Companies whose staff are based at the exchange will be permitted to raise their headcount if 100% of employees at the site can prove they’re fully vaccinated, according to a memo from NYSE Chief Operating Officer Michael Blaugrund.

The changes go into effect May 10 and are “based on improvement to public health conditions in the New York City area and the continuing progress of the nationwide vaccination rollout,” Blaugrund wrote in the memo.

FDA to Approve Pfizer Shot for Teens: NYT (5:20 p.m. NY)

The U.S. Food and Drug Administration is set to authorize the use of Pfizer-BioNTech vaccine to children 12 to 15 years of age as early as next week, the New York Times reported.

If the authorization is granted, the Centers for Disease Control and Prevention’s vaccine advisory panel would likely meet the following day to review the clinical trial data and make recommendations for the vaccine’s use in adolescents, the newspaper said.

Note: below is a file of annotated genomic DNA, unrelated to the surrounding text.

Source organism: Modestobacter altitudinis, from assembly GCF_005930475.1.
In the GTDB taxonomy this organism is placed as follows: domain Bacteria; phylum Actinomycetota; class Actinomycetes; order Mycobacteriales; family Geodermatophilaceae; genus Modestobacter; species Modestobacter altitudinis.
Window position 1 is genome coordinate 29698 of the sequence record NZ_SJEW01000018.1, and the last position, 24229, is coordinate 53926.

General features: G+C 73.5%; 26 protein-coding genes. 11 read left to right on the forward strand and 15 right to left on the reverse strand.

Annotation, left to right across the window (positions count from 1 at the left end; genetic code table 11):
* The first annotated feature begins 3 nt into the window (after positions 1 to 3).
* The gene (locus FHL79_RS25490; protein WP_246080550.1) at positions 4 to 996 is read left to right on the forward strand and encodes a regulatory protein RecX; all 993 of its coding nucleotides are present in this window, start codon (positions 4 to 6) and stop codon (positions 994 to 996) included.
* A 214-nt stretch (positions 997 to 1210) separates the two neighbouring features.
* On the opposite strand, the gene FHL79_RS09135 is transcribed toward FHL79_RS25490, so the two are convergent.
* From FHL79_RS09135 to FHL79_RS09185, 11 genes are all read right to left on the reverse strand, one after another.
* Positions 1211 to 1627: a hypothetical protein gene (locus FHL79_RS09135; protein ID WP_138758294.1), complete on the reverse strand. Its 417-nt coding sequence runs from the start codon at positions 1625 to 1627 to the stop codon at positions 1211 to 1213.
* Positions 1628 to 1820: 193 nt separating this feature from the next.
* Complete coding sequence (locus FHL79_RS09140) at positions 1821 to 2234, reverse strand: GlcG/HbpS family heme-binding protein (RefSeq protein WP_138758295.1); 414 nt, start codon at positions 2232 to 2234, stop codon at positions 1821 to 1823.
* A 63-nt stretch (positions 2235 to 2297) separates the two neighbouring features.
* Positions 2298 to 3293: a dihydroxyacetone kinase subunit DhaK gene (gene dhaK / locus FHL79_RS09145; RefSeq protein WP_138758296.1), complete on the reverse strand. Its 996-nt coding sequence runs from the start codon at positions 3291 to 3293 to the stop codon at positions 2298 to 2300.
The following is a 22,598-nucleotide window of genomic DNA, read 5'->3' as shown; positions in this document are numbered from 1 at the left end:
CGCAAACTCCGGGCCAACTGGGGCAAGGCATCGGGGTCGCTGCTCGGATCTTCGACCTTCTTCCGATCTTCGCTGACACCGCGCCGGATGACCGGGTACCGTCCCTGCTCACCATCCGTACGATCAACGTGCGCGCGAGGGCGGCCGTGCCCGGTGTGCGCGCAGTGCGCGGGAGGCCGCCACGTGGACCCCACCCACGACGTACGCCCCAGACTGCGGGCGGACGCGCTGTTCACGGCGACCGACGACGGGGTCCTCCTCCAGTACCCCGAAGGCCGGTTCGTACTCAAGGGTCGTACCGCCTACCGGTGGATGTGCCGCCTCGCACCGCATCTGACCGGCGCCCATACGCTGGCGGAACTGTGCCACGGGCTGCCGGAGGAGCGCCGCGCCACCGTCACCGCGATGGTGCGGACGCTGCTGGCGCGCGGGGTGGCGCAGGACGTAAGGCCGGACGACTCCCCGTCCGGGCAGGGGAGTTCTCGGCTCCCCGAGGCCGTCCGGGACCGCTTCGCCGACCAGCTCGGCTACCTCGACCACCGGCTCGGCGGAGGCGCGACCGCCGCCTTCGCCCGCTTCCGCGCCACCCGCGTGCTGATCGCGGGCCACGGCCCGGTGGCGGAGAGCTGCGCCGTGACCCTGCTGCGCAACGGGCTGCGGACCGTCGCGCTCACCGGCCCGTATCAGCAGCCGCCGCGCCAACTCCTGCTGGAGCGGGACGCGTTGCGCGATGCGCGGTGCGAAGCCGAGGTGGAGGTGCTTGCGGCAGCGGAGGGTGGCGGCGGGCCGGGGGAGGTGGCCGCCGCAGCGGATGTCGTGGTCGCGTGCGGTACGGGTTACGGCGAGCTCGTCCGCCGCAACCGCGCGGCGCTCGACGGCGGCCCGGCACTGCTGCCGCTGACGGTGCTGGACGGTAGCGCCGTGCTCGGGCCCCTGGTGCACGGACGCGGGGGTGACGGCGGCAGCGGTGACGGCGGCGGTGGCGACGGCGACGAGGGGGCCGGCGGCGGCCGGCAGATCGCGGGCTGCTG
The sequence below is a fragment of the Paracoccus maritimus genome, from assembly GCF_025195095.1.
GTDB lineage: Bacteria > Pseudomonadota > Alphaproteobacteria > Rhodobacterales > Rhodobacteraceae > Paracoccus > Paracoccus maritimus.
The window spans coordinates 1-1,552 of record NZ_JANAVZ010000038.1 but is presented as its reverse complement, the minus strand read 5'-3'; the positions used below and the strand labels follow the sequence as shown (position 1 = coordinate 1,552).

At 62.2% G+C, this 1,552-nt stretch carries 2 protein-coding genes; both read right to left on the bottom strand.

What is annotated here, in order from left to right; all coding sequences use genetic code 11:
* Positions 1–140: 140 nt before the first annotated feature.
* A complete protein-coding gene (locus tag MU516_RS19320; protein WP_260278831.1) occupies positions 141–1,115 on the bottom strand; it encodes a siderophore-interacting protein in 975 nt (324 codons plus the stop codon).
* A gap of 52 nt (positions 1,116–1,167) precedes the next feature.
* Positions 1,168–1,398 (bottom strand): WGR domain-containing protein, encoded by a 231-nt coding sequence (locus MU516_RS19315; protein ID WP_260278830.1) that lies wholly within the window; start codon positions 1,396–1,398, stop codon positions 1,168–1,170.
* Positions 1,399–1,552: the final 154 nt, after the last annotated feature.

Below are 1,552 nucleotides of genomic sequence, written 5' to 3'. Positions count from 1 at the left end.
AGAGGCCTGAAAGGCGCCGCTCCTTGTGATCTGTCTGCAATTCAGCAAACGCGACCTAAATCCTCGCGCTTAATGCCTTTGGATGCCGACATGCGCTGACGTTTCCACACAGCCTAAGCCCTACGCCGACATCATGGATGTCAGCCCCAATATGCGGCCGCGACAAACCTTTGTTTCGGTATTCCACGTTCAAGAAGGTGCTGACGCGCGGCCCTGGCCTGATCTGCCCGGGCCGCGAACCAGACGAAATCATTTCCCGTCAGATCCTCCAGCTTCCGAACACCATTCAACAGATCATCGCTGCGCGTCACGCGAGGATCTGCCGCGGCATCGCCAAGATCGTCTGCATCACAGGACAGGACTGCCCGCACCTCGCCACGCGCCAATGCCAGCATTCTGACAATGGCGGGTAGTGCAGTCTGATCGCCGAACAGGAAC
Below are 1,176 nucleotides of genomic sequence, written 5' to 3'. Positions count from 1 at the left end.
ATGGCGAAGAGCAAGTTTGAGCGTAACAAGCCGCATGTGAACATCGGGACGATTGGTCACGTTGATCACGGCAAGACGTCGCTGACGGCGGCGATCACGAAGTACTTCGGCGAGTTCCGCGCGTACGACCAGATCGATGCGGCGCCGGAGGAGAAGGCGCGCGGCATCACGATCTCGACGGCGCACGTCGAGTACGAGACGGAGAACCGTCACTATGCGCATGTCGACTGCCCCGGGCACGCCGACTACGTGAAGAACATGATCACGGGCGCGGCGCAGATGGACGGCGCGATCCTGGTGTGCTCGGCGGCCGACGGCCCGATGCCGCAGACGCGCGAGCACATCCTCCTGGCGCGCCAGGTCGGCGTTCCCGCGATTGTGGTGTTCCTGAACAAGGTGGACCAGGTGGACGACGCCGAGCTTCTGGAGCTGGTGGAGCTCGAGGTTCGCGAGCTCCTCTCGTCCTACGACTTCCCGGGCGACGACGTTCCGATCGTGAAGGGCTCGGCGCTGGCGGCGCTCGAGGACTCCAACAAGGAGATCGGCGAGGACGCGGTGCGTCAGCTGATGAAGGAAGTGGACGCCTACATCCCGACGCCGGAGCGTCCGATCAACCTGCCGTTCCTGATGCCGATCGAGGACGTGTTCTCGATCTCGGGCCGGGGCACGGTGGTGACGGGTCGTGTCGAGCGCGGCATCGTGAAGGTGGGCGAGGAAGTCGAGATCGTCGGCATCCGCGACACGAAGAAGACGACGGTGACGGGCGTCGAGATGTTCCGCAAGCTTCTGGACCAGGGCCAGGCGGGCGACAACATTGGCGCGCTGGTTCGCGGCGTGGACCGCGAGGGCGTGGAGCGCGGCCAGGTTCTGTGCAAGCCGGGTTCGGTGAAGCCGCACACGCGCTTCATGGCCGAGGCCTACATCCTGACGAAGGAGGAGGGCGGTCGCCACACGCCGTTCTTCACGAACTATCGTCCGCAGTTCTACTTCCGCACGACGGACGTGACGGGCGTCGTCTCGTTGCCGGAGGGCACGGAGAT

Pfizer had reported that none of the adolescents in a clinical trial who received the vaccine developed symptomatic infections, a sign of significant protection.

U.S. Trade Chief Discusses Vaccine IP (4:25 p.m. NY)

U.S. Trade Representative Katherine Tai met virtually with World Intellectual Property Organization Director-General Daren Tang to discuss the role of intellectual property in dealing with the pandemic.


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They spoke about “specific challenges confronting developing countries, and the proposed waiver to certain provisions of the World Trade Organization’s agreement on trade-related aspects of intellectual property rights for the Covid-19 pandemic,” the USTR said in an emailed statement.